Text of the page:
Why do fans see one thing, when the stats say something else?

You’ve sat in the stand for 90 minutes watching the match and after the final whistle other fans are raving about the stats of a particular player you thought was poor. He’s S***e! Were these people at a different match? Why cant they see what I saw?

The availability heuristic is a mental shortcut that relies on immediate examples that come to a given person’s mind when evaluating a specific topic, concept, method or decision.

It operates on the notion that if something can be recalled, it must be important, or at least more important than alternative solutions which are not as readily recalled.

Subsequently, under the availability heuristic, people tend to heavily weigh their judgments toward more easily recalled information, without making new opinions based on the latest facts.

The easier it is to recall the consequences of something the greater those consequences are often perceived to be. People often rely on the content of their recall if its implications are not called into question by the difficulty that they experience in bringing the relevant material to mind.

Peoples judgment often relies on a limited number of simplifying heuristics rather than extensive algorithmic processing.

People tend to use a readily available fact to base their beliefs about a comparably distant concept.

“One’s judgments are always based on what comes to mind” – For example – if a person is asked whether there are more words in the English language that begin with a t or k, the person will probably be able to think of more words that begin with the letter t, concluding that t is more frequent than k.

Subjects were asked, “If a random word is taken from an English text, is it more likely that the word starts with a K, or that K is the third letter?”

English-speaking people would immediately think of many words that begin with the letter “K” (kangaroo, kitchen, kale), but that it would take a more concentrated effort to think of any words in which “K” is the third letter (acknowledge, ask). Results indicated that participants overestimated the number of words that began with the letter “K” and underestimated the number of words that had “K” as the third letter. The conclusion is that people answer questions like these by comparing the availability of the two categories and assessing how easily they can recall these instances. In other words, it is easier to think of words that begin with “K”, more than words with “K” as the third letter. In reality, however, a typical text contains twice as many words that have “K” as the third letter than “K” as the first letter. There are three times more words with “K” in the third position than words that begin with “K”.

Apart from the findings in the “K” study, it was also found that people particularly struggled when the problems consisted of multiple steps. This occurred because they were basing their estimation on an initial impression. They had failed to account for the high rate of growth in the later steps due to the impression they formed in the initial steps, thus people based their estimates off of what was easily available from memory.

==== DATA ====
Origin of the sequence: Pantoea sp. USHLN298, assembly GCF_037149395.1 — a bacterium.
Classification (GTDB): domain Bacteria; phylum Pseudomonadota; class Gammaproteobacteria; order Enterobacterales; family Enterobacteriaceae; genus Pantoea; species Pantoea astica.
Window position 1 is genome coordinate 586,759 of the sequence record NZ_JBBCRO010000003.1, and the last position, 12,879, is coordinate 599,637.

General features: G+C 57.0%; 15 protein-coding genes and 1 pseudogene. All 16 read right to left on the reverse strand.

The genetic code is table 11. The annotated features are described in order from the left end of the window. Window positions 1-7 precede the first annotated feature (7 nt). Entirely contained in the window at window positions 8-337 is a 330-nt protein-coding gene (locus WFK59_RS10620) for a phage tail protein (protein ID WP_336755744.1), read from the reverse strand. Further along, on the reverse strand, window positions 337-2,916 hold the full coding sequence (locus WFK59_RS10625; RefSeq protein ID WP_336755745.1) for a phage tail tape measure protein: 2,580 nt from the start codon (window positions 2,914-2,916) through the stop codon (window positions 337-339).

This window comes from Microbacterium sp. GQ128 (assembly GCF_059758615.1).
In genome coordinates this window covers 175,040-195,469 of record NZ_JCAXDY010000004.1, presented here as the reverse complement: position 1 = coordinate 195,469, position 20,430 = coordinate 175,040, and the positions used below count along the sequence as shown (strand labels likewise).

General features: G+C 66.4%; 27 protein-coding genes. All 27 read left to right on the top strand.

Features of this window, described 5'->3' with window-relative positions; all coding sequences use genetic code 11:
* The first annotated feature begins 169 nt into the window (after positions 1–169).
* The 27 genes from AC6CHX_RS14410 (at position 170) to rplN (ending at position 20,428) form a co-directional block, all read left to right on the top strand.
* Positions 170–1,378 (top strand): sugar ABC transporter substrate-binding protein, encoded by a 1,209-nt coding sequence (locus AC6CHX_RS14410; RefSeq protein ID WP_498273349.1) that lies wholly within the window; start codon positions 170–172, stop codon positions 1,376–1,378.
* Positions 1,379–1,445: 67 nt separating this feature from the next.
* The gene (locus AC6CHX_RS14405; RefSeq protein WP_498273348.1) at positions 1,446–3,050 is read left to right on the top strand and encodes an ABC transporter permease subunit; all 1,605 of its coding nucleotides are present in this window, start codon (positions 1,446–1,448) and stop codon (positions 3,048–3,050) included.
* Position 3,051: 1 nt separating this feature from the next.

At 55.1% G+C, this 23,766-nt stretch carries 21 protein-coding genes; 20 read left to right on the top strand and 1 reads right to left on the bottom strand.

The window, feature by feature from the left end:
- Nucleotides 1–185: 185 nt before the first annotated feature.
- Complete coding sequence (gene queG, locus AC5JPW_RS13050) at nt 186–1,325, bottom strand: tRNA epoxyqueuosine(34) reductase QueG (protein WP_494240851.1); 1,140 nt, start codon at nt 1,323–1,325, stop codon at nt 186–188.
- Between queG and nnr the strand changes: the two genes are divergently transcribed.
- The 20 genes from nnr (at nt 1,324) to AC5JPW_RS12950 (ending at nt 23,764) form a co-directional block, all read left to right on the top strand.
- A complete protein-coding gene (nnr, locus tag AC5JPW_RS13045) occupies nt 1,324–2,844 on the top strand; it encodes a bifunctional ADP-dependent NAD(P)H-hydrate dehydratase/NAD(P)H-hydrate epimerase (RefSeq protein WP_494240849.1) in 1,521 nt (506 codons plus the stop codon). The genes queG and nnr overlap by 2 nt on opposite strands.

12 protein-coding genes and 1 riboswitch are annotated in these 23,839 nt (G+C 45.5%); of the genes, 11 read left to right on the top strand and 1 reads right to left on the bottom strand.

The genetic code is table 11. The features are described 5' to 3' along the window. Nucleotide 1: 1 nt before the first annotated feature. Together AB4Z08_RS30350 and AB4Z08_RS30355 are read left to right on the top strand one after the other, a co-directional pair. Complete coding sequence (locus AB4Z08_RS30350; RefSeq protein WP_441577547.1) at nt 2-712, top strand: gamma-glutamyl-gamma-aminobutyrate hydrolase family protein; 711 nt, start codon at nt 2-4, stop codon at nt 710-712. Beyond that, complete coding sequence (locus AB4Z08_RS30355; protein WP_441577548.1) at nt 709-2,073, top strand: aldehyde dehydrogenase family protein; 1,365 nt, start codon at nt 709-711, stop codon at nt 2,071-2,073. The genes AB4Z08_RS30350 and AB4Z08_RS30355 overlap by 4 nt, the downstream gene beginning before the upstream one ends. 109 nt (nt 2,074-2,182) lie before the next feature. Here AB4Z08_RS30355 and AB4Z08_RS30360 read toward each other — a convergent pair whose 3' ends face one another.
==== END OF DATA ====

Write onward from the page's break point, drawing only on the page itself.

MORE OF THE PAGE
The number of examples recalled from memory is used to infer the frequency with which such instances occur. Although the availability heuristic is effective in a few situations, when judging a probability, use of this heuristic can lead to predictable patterns of errors.

Widespread and extensive coverage of unusual events, such as homicide or airline accidents, and less coverage of more routine, less sensational events, such as common diseases or car accidents influences peoples opinion. For example, when asked to rate the probability of a variety of causes of death, people tend to rate “newsworthy” events as more likely because they can more readily recall an example from memory. Moreover, unusual and vivid events like homicides, shark attacks, or lightning are more often reported in mass media than common and un-sensational causes of death like common diseases.

For example, many people think that the likelihood of dying from shark attacks is greater than that of dying from being hit by falling airplane parts, when more people actually die from falling airplane parts. When a shark attack occurs, the deaths are widely reported in the media whereas deaths as a result of being hit by falling airplane parts are rarely reported in the media.

Consequently, the reliance on the availability heuristic leads to systematic biases.

Another factor that affects the availability heuristic in frequency and probability is exemplars. Exemplars are the typical examples that stand out during the process of recall.

Seeing a shark in the ocean has a greater impact on an individual’s memory than seeing a dolphin. If someone sees both sharks and dolphins in the ocean, they will be less aware of seeing the dolphins, because the dolphins had less of an impact on their memory. Due to the greater impact of seeing a shark, the availability heuristic can influence the probability judgement of the ratio of sharks and dolphins in the water. Thus, an individual who saw both a shark and a dolphin would assume a higher ratio of sharks in the water, even if there are more dolphins in reality.

So, next time you get frustrated at a player playing a backward pass, but dont give a second thought to the three forward passes he made previously – remember – its just your personal, irrational frustration at the pass rather than the player being S***e!


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